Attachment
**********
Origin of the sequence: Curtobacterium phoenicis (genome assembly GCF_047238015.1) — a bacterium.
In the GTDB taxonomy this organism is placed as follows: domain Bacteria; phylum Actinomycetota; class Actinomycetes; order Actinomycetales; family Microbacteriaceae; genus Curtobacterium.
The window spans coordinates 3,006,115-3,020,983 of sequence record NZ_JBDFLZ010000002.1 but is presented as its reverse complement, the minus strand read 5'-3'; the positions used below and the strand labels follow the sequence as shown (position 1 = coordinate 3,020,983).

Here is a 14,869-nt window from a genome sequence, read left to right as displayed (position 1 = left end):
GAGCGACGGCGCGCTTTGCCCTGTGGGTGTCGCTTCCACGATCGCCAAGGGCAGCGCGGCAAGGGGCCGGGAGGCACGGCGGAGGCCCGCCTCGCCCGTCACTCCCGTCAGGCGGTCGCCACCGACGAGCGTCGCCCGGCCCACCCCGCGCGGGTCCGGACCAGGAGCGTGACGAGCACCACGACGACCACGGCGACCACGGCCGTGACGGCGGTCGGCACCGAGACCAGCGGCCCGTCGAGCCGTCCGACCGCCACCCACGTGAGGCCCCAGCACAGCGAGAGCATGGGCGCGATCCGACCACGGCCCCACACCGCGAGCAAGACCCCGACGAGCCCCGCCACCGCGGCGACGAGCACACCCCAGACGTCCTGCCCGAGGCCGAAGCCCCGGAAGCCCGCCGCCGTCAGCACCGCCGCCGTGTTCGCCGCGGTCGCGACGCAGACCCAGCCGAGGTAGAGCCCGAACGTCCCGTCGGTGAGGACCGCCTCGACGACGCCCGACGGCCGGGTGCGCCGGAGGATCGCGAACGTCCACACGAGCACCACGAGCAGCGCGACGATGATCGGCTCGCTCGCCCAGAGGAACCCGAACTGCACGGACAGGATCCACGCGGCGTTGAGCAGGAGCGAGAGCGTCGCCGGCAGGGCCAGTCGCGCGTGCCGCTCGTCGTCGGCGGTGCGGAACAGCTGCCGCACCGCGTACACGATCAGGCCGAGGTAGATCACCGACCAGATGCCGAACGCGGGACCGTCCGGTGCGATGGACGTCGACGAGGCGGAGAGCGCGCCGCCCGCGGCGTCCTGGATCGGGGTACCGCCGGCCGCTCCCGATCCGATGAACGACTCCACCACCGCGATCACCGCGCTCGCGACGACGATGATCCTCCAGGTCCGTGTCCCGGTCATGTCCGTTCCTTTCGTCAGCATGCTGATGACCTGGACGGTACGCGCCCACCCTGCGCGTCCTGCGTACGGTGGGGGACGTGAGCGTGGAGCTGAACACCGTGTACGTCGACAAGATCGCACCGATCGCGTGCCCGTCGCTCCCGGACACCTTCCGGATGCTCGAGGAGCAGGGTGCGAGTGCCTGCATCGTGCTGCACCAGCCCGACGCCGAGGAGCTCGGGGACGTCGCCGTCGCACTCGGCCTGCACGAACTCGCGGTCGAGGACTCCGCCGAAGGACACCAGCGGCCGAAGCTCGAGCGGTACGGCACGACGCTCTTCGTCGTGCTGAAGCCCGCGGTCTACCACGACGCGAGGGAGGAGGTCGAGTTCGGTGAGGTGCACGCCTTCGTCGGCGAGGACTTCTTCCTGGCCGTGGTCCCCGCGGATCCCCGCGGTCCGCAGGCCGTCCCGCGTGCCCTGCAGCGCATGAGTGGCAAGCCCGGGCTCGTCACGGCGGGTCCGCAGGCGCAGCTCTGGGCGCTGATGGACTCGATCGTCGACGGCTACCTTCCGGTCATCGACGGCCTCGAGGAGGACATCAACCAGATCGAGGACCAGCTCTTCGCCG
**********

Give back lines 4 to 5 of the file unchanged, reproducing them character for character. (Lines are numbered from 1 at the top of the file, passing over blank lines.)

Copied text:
Here is a 14,869-nt window from a genome sequence, read left to right as displayed (position 1 = left end):
GAGCGACGGCGCGCTTTGCCCTGTGGGTGTCGCTTCCACGATCGCCAAGGGCAGCGCGGCAAGGGGCCGGGAGGCACGGCGGAGGCCCGCCTCGCCCGTCACTCCCGTCAGGCGGTCGCCACCGACGAGCGTCGCCCGGCCCACCCCGCGCGGGTCCGGACCAGGAGCGTGACGAGCACCACGACGACCACGGCGACCACGGCCGTGACGGCGGTCGGCACCGAGACCAGCGGCCCGTCGAGCCGTCCGACCGCCACCCACGTGAGGCCCCAGCACAGCGAGAGCATGGGCGCGATCCGACCACGGCCCCACACCGCGAGCAAGACCCCGACGAGCCCCGCCACCGCGGCGACGAGCACACCCCAGACGTCCTGCCCGAGGCCGAAGCCCCGGAAGCCCGCCGCCGTCAGCACCGCCGCCGTGTTCGCCGCGGTCGCGACGCAGACCCAGCCGAGGTAGAGCCCGAACGTCCCGTCGGTGAGGACCGCCTCGACGACGCCCGACGGCCGGGTGCGCCGGAGGATCGCGAACGTCCACACGAGCACCACGAGCAGCGCGACGATGATCGGCTCGCTCGCCCAGAGGAACCCGAACTGCACGGACAGGATCCACGCGGCGTTGAGCAGGAGCGAGAGCGTCGCCGGCAGGGCCAGTCGCGCGTGCCGCTCGTCGTCGGCGGTGCGGAACAGCTGCCGCACCGCGTACACGATCAGGCCGAGGTAGATCACCGACCAGATGCCGAACGCGGGACCGTCCGGTGCGATGGACGTCGACGAGGCGGAGAGCGCGCCGCCCGCGGCGTCCTGGATCGGGGTACCGCCGGCCGCTCCCGATCCGATGAACGACTCCACCACCGCGATCACCGCGCTCGCGACGACGATGATCCTCCAGGTCCGTGTCCCGGTCATGTCCGTTCCTTTCGTCAGCATGCTGATGACCTGGACGGTACGCGCCCACCCTGCGCGTCCTGCGTACGGTGGGGGACGTGAGCGTGGAGCTGAACACCGTGTACGTCGACAAGATCGCACCGATCGCGTGCCCGTCGCTCCCGGACACCTTCCGGATGCTCGAGGAGCAGGGTGCGAGTGCCTGCATCGTGCTGCACCAGCCCGACGCCGAGGAGCTCGGGGACGTCGCCGTCGCACTCGGCCTGCACGAACTCGCGGTCGAGGACTCCGCCGAAGGACACCAGCGGCCGAAGCTCGAGCGGTACGGCACGACGCTCTTCGTCGTGCTGAAGCCCGCGGTCTACCACGACGCGAGGGAGGAGGTCGAGTTCGGTGAGGTGCACGCCTTCGTCGGCGAGGACTTCTTCCTGGCCGTGGTCCCCGCGGATCCCCGCGGTCCGCAGGCCGTCCCGCGTGCCCTGCAGCGCATGAGTGGCAAGCCCGGGCTCGTCACGGCGGGTCCGCAGGCGCAGCTCTGGGCGCTGATGGACTCGATCGTCGACGGCTACCTTCCGGTCATCGACGGCCTCGAGGAGGACATCAACCAGATCGAGGACCAGCTCTTCGCCG